Eleanor of Aquitaine was born to the Duke of Aquitaine in 1122, and became Duchess of Aquitaine in her own right. But she would also become the Queen consort of France and England. She married the future king of France, Louis VII, and ruled France on her own while her husband and step-father were away fighting during the Second Crusade. Their marriage was eventually annulled on the grounds of consanguinity, or being fourth cousins.
Eleanor of Aquitaine became engaged to the Duke of Normandy, Henry Plantagenet, only eight weeks after the annulment of her first marriage. She would give him eight children before his death in 1189, two of whom would become kings of England. Her first son, Richard the Lionheart, left his mother to run England while he participated in the Third Crusade. Her third son, John, became king after the death of Richard.
During Eleanor’s life, she supported prominent literary figures, and many from that time commented on her extreme beauty. The troubadour Bernard de Ventadorn described her as “gracious, lovely, the embodiment of charm,” and having “lovely eyes and noble countenance.”
Although not born into a royal family, Joan of Arc possibly became even more famous than Eleanor of Aquitaine. She was born in 1412 to a peasant family in France. She claimed that she was given guidance by God in her victories against the English during the Hundred Years’ War. Her victory at the Battle of Orleans led to the coronation of the French king Charles VII and a unification of French forces to push the English off the continent. Eventually, Joan was captured by Burgundian troops and sold to the English. The English put her on trial for heresy where she was found guilty and ordered to be executed by burning; she was less than 20 years old. In 1920, Joan was canonized as a saint in the Catholic Church and became one of the church’s most popular saints. Today, Saint Joan of Arc is the patron saint of France, ridiculed women, and the Women’s Army Corps, among others.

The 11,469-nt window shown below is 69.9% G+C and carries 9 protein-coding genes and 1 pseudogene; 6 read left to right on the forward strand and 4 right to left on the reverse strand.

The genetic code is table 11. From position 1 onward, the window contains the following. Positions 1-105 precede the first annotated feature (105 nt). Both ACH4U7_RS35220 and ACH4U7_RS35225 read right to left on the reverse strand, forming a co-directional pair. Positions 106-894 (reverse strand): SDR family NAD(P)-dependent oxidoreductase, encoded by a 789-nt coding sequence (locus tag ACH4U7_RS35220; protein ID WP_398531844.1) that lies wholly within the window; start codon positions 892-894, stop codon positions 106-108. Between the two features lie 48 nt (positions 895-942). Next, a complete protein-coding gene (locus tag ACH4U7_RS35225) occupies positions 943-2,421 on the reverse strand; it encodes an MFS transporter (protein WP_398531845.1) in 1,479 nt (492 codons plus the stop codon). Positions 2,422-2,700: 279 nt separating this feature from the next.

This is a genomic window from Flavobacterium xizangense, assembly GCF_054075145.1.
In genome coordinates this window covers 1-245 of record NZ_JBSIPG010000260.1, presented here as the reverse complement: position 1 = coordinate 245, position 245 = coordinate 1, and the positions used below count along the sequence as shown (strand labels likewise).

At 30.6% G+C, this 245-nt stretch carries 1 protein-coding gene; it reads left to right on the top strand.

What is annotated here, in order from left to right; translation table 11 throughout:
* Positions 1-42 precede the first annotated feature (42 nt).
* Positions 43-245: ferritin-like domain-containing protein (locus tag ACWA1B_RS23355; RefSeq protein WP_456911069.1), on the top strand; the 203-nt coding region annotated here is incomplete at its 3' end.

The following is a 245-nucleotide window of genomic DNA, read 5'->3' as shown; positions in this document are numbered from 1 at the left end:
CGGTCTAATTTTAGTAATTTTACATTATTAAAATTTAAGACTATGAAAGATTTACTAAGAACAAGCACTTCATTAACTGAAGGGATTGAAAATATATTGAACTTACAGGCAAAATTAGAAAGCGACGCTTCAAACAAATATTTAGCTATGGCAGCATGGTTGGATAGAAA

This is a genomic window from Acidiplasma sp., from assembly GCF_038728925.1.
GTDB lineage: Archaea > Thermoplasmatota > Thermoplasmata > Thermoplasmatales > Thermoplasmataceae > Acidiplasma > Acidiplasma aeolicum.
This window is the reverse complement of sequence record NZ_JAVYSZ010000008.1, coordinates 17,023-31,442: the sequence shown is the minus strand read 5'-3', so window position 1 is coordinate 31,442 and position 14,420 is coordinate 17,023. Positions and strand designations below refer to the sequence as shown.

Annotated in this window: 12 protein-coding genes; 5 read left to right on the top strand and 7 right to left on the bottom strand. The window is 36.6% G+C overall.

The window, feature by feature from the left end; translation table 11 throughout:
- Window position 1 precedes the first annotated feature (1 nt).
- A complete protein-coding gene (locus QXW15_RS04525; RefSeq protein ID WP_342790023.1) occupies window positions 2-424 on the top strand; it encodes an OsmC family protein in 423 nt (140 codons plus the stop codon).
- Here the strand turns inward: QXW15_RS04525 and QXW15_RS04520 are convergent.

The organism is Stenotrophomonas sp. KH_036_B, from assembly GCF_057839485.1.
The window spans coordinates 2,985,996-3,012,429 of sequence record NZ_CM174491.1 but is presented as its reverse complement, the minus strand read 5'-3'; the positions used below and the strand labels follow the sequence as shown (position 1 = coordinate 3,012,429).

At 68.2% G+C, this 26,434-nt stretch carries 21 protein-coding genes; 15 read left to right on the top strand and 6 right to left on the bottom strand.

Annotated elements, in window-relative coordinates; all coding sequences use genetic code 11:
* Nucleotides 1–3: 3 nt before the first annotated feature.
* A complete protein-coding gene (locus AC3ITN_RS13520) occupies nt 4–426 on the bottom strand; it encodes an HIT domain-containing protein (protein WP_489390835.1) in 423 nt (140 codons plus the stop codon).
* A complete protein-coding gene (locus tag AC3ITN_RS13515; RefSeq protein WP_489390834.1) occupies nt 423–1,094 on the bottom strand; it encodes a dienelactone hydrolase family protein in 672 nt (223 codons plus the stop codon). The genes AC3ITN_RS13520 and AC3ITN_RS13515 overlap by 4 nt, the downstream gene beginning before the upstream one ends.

The poetess Christine de Pisan spent most of her life in the court of the French king Charles V because her father was the king’s astrologer. Her writings expanded beyond just the theme of courtly love, or love of a nobleperson who does not return the speaker’s affections. She also wrote a biography of Charles V, as well as works championing women in a time when that was very unusual.
Christine married the king’s secretary and began writing when her husband died just ten years later. Most of her early poems have a theme of love lost. Her poetry became so popular that she developed admirers among some of the most powerful people in Europe. Her final work, Le Dite de Jehanne de Arc, was a celebration of Joan of Arc’s victories written two years before Joan’s death. This work by Christine is the only French-language work celebrating Joan of Arc that was written during her lifetime.
Music of Bernard de Ventadorn heard in this time capsule: